Jaap van Ginkel - SNE/OS3 Homepage [OS3 Website] van Ginkel. Crypto Hash Function ... Cyclic Redundancy Check (CRC) ... Stream cipher based on one-time pad

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  • Security of Systems and Networks

    November 3, 2014 Part 3 Modern Crypto Hashes

    Jaap van Ginkel

  • Crypto Hash Function Crypto hash function h(x) must provide

    Compression output length is small Efficiency h(x) easy to compute for any x One-way given a value y it is infeasible to find an x

    such that h(x) = y Weak collision resistance given x and h(x), infeasible

    to find y x such that h(y) = h(x) Strong collision resistance infeasible to find any x

    and y, with x y such that h(x) = h(y) Lots of collisions exist, but hard to find any

  • Pre-Birthday Problem Suppose N people in a room How large must N be before the

    probability someone has same birthday as me is 1/2 ?

    Solve: 1/2 = 1 (364/365)N for N We find N = 253

  • Birthday Problem How many people must be in a room before

    probability is 1/2 that any two (or more) have same birthday?

    1 365/365 364/365 (365N+1)/365 Set equal to 1/2 and solve: N = 23

    Surprising? A paradox? Maybe not: Should be about sqrt(365)

    since we compare all pairs x and y And there are 365 possible birthdays

  • Non-crypto Hash (1) Data X = (X0,X1,X2,,Xn-1), each Xi is a byte Define h(X) = X0+X1+X2++Xn-1 Is this a secure cryptographic hash? Example: X = (10101010, 00001111) Hash is h(X) = 10111001 If Y = (00001111, 10101010) then h(X) =

    h(Y) Easy to find collisions, so not secure

  • Non-crypto Hash (2) Cyclic Redundancy Check (CRC) Essentially, CRC is the remainder in a long

    division calculation Good for detecting burst errors

    Random errors unlikely to yield a collision But easy to construct collisions CRC has been mistakenly used where crypto

    integrity check is required (e.g., WEP)

  • Popular Crypto Hashes MD5 invented by Rivest

    128 bit output Note: MD5 collisions easy to find

    SHA-1 A U.S. government standard, inner workings similar to MD5

    160 bit output Many other hashes, but MD5 and SHA-1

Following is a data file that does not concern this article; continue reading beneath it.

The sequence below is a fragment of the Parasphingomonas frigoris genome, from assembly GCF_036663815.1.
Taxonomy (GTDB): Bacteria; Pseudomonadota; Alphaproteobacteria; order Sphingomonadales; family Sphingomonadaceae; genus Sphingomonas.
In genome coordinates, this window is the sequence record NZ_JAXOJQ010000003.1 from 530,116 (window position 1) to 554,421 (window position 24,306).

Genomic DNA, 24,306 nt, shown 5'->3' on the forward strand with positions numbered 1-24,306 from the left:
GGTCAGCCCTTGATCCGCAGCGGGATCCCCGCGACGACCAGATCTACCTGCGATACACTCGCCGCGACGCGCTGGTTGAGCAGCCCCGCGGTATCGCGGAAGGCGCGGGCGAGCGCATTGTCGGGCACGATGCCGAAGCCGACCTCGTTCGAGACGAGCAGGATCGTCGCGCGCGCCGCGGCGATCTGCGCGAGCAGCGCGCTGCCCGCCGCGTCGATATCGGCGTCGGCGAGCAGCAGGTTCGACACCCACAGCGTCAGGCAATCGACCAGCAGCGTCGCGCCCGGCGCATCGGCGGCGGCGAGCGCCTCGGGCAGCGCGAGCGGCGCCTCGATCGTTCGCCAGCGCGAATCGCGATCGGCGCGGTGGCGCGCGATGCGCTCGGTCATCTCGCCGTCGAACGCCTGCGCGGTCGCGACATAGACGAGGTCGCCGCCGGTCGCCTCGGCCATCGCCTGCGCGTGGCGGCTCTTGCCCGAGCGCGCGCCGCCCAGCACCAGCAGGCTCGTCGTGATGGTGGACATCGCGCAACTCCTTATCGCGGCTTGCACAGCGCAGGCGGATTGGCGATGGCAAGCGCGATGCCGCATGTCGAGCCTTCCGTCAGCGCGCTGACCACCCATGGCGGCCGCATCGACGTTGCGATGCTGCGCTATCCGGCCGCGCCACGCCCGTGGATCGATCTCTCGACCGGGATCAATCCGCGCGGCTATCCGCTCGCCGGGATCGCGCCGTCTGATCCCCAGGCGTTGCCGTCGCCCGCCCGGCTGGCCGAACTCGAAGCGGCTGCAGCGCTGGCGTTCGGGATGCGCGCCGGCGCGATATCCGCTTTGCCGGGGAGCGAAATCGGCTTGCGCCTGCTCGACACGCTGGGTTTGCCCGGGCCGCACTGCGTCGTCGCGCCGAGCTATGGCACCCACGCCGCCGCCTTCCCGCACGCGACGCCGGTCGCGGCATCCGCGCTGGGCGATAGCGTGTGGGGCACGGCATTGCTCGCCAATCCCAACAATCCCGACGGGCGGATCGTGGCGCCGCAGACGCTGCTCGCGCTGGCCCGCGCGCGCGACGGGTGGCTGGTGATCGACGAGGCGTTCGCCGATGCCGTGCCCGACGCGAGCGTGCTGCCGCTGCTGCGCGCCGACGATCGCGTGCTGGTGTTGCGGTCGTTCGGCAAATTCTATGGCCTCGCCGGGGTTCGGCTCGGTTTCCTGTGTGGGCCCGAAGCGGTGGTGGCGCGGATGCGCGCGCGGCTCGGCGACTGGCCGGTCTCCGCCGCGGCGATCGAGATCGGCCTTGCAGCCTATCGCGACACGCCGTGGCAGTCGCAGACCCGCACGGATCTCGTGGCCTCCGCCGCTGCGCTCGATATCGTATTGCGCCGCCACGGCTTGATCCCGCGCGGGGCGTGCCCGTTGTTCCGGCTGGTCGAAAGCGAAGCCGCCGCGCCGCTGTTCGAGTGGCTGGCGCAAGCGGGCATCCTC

are the most widely used Hashes work by hashing message in blocks

  • Crypto Hash Design Desired property: avalanche effect

    Change to 1 bit of input should affect about half of output bits

    Crypto hash functions consist of some number of rounds

    Want security and speed Avalanche effect after few rounds But simple rounds

    Analogous to design of block ciphers

  • Cryptographic Hash

    Different from parity or CRC ! Also known as Message Digest Input always delivers fixed length output Hash properties

    Easy to compute

    One-way (Can't go back)

    Collision-resistant (No two inputs result in same hash)

    Output should be as random as possible (Avalanche) (cryptool demo)

  • Merkle-Damgrd Construction

  • HASH Algorithms

    MD MD2 MD4 MD5 (IETF RFC1321), SHA SHA-1 (NIST) SHA-2 (Collection) (SHA-256/224 512/384) SHA-3 (New NIST competition) 2012

  • Demo fraud exam results

    Birthday AttackExam Results for the course SSN of the master education SNE=====================================================

    Course: MSNSSNP6 [Security of Systems and Networks]Exam date: December 18, 2013Credits: 6 ECTSTeacher: Jaap van Ginkel

    Student First Last Result======= ===== ==== ======10255443 Yonne de Bruijn 6.210297138 Adriaan Dens 7.910286500 Florian Ecard 5.910220348 Peter van Dongen 8.110268707 Jeroen van Kessel 5.610257314 James Gratchoff 4.110289585 Carlo Rengo 7.3

  • Hash Brute force Attacks

    Exhaustive search Collision Attacks

    Find m1 and m2 where hash(m1) = hash(m2) Preimage Attacks

    Find m for hash(m) = h Second Preimage Attacks

    Find m2 for given m1 where hash(m2) = hash(m1)

  • MD5

    128 bit Hash Broken since at least

    2005 Still used a lot :-(

  • MD5 Algorithm

    128 bit hash 512 bit block processing Padding with 1 then 0 64 Rounds in 4 groups Mi is Message block Ki is Constant F is nonlinear function

  • SHA

    Secure Hash Algorithm 1993 NIST FIPS SHA-0/SHA-1 Similar to MD5 160 bit Lots of research From 2^80 to 2^69 Move to SHA-2

    256 and 512 bit SHA-3 challenge

  • SHA-2

  • SHA-3 BLAKE Blue Midnight Wish CubeHash (Bernstein) ECHO (France Telecom) Fugue (IBM) Grstl (Knudsen et al.) Hamsi JH Keccak (Keccak team, Daemen et al.) Luffa Shabal SHAvite-3 SIMD Skein (Schneier et al.)